Day of tradition marred by the smell of oil and the sound of engines

Published on by Oscar Pelling (author), Frank Cooper (photographer), Sarah Hannant (photographer), Kerry Davies (photographer)

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Man dressed as a dear to celebrate jack in the green (photo: © Sara Hannant)
Man dressed as a dear to celebrate jack in the green

Day of tradition marred by the smell of oil and the sound of engines

 

Bank holiday Monday saw the final day of the Jack in the Green festival and the May Day run which is a gathering of motorcyclists in Hastings.

For hundreds of years the town of Hastings has held the Jack in the Green festival. In England many towns celebrate May Day which is a day devoted to celebrating the coming of summer. The tradition of the ‘Jack in the Green’ came from the 18th century where chimney sweeps in London sought to outdo the garlands of flowers that were worn by milkmaids which were adorned with silvers spoons. The sweeps instead decided to cover their entire body in flowers and so the ‘Jack’ was born.

On the day an enormous procession of locals, dressed in mostly green, gather and follow the ‘Jack’ up to the top of West Hill. The procession also contains many marching bands with a wide array of instruments. The sound of the beating drums can be heard throughout the town. As the day progresses and the sound of the procession dies down the town becomes filled with the sound of motorcycle engines.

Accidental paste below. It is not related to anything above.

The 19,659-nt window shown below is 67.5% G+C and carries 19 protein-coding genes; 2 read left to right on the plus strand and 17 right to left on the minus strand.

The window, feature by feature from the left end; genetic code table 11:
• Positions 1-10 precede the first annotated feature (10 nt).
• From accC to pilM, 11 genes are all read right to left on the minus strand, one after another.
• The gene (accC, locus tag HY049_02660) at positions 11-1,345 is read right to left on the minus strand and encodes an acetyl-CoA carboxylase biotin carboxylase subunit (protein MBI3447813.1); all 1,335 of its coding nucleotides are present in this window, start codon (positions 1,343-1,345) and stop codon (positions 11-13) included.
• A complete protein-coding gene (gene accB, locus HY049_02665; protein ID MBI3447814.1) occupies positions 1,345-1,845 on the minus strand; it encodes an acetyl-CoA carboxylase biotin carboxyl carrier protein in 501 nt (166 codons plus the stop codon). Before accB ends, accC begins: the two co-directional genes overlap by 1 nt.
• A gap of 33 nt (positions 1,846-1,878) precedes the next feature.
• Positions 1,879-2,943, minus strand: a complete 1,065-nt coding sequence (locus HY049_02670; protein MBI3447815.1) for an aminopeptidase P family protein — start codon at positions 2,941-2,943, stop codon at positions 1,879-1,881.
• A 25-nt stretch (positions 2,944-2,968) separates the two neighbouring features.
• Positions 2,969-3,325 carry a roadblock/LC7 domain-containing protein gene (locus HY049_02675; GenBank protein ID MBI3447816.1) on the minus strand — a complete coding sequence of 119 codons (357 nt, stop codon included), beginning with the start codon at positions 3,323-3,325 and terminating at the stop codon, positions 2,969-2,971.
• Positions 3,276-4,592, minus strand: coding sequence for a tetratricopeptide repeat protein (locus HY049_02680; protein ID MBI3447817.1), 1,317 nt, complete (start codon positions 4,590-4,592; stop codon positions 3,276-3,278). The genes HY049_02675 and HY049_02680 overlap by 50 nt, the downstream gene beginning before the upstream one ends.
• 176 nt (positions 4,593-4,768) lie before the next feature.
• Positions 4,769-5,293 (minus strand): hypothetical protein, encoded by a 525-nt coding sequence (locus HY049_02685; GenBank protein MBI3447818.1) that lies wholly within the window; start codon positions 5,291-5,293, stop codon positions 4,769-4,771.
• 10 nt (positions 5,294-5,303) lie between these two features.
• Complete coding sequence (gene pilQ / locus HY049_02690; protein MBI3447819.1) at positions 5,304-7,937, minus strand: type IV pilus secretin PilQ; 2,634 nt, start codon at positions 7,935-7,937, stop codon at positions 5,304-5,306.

There is a strange transition of atmosphere that occurs along the seafront. The crowds who gathered to celebrate the festival and enjoy the parade are now replaced with riders clad in leathers and perusing booths selling gear for motorcyclists. As the traditional slaying of the jack on west hill is happening at 3:30 the rest of the town is drowned in the sound of motorcycle engines and the smell of oil.

Harry Rogers from the Old Hastings Preservation Society spoke with me about the day, “I think it’s a real shame that the two events coincide. Some of the spirit of the day has been lost. I have nothing against the May Day run; I just feel it over-shadows a wonderful tradition.”

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